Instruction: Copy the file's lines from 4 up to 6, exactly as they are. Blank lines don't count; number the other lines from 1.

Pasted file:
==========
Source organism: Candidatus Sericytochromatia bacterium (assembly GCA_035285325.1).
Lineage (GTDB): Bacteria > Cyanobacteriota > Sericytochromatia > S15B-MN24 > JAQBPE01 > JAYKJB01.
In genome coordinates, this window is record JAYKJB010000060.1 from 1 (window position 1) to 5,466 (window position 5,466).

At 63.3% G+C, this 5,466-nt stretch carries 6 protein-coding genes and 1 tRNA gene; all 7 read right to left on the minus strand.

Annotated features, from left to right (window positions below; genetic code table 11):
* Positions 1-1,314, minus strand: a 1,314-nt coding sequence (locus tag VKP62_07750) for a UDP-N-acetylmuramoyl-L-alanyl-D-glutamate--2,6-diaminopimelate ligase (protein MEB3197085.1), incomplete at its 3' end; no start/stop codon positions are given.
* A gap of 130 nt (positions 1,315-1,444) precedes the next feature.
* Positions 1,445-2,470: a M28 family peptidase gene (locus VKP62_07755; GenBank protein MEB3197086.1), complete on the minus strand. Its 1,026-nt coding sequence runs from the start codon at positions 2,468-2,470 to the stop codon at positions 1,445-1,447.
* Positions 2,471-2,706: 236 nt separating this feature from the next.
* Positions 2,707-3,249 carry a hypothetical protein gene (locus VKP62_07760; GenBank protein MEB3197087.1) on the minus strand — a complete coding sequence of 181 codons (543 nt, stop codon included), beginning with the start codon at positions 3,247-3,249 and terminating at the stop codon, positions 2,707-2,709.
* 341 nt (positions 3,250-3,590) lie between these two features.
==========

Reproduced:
At 63.3% G+C, this 5,466-nt stretch carries 6 protein-coding genes and 1 tRNA gene; all 7 read right to left on the minus strand.

Annotated features, from left to right (window positions below; genetic code table 11):
* Positions 1-1,314, minus strand: a 1,314-nt coding sequence (locus tag VKP62_07750) for a UDP-N-acetylmuramoyl-L-alanyl-D-glutamate--2,6-diaminopimelate ligase (protein MEB3197085.1), incomplete at its 3' end; no start/stop codon positions are given.